I have been an unemployed creative now since I graduated 2 years ago in Ireland which is going through a pretty serious recession. So I have come to Sydney and all I want to do is work in advertising and be creative. This is going to sound so insanely stupid but I haven’t even applied for any jobs. Every time I start getting my book together I start thinking its rubbish even though I always had extremely positive feedback from lecturers, one of whom has won many awards internationally. He even told me not to bother doing a master’s degree because I would easily get a job in a top agency. No one has ever said anything negative about my work but I just think it could always be better and there are so many other more talented, confident people than me out there. I know my ideas are good but I feel when I execute them they never look how I want them no matter how hard I try. Now every job listing I see you need digital experience and I have zero.
I think I’m just too embarrassed to fail, yet I am failing by not trying. Its been 2 years now and I’m 27 years old, I mean is there any point now in trying to get a job in advertising, how can anyone take me seriously when I tell them all I’ve done for 2 years is work in a bar? I would happily work 3 days for free, sunrise to midnight, at a good agency but could not commit to more as I have student loans and rent to pay, again how could they take me seriously when I can’t even make a proper commitment.
Should I just give up on the idea of ever making it now or go back to college and do a masters?
Those people you think are more confident or talented than you are mostly just better at hiding their fear. Or more determined to push past it.
You won’t regret giving it a go, but you may well regret if you don’t. You obviously can write; you just need to knuckle down and work out a plan of attack, and 27 is a great age to get started as a creative.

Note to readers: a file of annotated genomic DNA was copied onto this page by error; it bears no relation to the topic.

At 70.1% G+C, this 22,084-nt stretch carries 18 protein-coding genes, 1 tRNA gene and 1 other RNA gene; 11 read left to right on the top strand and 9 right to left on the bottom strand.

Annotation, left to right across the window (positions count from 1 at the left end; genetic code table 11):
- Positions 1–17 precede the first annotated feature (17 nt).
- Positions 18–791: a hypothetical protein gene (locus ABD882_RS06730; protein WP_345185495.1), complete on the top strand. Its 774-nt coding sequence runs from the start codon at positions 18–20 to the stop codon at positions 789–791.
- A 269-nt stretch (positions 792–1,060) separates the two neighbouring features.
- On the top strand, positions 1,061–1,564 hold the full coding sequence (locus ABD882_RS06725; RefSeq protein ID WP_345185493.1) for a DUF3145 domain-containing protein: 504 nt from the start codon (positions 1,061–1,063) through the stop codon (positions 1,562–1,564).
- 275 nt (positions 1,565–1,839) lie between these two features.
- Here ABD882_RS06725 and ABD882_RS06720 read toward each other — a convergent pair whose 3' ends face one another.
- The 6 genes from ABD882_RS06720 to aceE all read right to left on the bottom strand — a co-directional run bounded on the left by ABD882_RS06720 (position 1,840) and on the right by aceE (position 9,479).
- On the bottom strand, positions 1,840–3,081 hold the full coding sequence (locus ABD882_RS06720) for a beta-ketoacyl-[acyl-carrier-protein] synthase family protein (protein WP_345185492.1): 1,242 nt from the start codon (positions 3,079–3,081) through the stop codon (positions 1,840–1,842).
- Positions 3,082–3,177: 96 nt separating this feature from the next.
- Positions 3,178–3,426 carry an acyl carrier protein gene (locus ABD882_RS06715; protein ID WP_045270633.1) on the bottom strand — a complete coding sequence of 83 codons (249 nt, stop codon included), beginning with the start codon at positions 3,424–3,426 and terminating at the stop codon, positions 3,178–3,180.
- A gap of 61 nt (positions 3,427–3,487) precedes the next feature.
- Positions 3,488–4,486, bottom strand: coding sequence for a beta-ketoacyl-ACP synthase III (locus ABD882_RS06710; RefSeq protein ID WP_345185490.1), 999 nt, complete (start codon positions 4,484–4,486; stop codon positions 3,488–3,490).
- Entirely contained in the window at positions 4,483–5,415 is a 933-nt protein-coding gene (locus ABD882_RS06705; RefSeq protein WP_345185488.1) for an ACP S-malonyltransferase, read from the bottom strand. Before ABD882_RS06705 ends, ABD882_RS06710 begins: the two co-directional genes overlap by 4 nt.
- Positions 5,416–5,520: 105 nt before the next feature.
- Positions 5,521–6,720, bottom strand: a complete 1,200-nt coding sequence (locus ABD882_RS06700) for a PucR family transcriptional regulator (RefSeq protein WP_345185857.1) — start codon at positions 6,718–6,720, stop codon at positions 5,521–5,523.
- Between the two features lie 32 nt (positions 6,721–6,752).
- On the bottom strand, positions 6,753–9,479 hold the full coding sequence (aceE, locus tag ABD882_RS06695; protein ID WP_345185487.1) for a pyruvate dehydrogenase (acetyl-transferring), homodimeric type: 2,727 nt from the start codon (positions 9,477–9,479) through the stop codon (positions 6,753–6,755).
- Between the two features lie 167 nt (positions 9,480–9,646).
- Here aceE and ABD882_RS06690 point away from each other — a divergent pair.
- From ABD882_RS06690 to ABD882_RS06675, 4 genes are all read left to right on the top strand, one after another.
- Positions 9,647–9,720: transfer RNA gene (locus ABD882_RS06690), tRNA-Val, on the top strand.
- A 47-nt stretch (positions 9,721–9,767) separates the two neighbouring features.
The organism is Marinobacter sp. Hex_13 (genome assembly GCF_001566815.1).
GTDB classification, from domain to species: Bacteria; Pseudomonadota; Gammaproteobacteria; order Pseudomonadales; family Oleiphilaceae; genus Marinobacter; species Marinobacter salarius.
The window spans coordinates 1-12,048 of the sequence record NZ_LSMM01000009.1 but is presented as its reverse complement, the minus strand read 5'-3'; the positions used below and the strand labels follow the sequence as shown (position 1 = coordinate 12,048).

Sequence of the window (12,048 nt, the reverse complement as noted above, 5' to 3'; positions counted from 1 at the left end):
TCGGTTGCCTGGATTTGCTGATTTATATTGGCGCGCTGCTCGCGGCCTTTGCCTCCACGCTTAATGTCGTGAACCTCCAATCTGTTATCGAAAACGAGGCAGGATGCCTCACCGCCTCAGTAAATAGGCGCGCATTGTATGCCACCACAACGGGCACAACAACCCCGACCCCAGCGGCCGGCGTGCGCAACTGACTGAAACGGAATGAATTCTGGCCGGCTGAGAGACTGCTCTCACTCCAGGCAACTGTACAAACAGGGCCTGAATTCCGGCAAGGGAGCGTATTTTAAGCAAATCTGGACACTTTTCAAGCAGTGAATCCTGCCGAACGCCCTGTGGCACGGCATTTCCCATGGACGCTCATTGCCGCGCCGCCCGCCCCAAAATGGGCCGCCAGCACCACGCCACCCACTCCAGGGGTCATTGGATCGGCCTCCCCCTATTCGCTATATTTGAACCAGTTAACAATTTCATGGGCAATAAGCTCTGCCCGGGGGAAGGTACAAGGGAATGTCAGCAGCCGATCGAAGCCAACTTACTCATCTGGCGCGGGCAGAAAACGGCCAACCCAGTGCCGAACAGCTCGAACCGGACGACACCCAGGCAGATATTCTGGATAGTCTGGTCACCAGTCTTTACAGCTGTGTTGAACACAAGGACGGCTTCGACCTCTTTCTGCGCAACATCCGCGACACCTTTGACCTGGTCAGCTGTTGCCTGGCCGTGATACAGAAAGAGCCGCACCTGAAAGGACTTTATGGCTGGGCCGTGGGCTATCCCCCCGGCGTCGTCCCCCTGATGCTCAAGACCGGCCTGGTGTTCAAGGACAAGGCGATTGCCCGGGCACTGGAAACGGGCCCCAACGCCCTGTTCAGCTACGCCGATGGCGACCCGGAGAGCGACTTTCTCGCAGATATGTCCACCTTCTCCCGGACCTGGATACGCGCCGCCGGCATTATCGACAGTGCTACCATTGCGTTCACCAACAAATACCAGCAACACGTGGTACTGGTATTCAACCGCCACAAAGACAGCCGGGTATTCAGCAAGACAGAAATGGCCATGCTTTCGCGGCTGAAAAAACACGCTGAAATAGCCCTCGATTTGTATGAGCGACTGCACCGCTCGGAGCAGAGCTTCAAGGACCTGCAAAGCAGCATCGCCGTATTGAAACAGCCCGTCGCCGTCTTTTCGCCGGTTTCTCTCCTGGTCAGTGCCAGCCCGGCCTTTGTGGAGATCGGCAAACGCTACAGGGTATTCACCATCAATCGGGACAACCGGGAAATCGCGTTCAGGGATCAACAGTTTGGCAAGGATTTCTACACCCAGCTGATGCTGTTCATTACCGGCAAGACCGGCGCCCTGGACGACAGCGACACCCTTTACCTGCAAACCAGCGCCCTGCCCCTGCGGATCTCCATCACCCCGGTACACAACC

Only go back to Uni if you want to. You’ve already earned a Masters in dealing with people.
But that’s not your real issue.
You need to address your handling of criticism. That takes practise. It’s like public speaking. Few are born to it, most people are shit-scared at first and simply get better through practise.
If the ideas in your book are over two years old, you need to ditch them and start over. Very few (if any) will have stood the test of time. It’s unlikely that you would approach any brief the same way you did a few years ago. The work needs to be fresh and as confident as you can make it.
You can visit the supermarket and select a few products whose names are familiar but that have no recent or familiar ad campaigns. Write a strategy for each one and then start tackling the creative. (This is detailed in an early Ask Esther answer). Incorporate digital and/or integrated thinking into your solutions.
Writers write. Begin with a bio about your background. It needs to be upbeat and have a clear voice. Start a blog about the adventures in the bar. The experience of dealing with recalcitrant customers will be a very practical asset when it comes to dealing with some suits :).
You need a book (online of course), and you need to start getting out there and talking to people. The work is first and foremost. Prepare enough to start showing it to people. It’s not easy getting meetings, let alone getting useful criticism or advice. But you have to start.
You need to be willing to sell yourself and accept criticism of your work.
Get started and come back with your portfolio.
You can ask Esther Clerehan anything about putting your book together, getting a job, what salary to ask for or what to do when someone steals your ideas. Go on, Ask Esther. There is no other creative recruiter with more experience to educate us on the art of the job hunt. You can email her here at junior at email@example.com (wtf null@null lifeatthebottom NULL.com).Tweet